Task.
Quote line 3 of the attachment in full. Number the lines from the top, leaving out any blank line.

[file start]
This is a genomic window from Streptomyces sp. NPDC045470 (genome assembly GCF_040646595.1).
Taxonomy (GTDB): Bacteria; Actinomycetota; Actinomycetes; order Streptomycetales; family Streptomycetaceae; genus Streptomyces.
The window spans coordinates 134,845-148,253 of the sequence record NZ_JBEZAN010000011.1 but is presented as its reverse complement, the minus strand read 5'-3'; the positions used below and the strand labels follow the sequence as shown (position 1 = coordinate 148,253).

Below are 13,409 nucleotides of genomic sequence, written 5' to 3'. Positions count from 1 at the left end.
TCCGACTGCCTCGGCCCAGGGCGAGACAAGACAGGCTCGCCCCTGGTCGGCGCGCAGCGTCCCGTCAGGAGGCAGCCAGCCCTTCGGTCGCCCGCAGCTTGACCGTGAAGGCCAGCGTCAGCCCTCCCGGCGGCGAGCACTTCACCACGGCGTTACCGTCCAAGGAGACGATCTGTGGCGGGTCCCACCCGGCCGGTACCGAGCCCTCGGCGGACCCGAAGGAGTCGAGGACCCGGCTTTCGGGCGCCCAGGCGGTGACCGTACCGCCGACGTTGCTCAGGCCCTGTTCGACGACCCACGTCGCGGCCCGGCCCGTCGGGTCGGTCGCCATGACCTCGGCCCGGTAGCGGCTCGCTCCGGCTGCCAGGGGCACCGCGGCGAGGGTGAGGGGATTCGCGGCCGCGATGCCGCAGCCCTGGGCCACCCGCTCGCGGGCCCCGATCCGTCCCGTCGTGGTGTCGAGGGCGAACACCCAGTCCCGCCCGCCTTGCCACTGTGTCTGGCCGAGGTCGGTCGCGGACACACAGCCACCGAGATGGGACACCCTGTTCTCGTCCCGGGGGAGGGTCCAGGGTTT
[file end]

The window spans coordinates 134,845-148,253 of the sequence record NZ_JBEZAN010000011.1 but is presented as its reverse complement, the minus strand read 5'-3'; the positions used below and the strand labels follow the sequence as shown (position 1 = coordinate 148,253).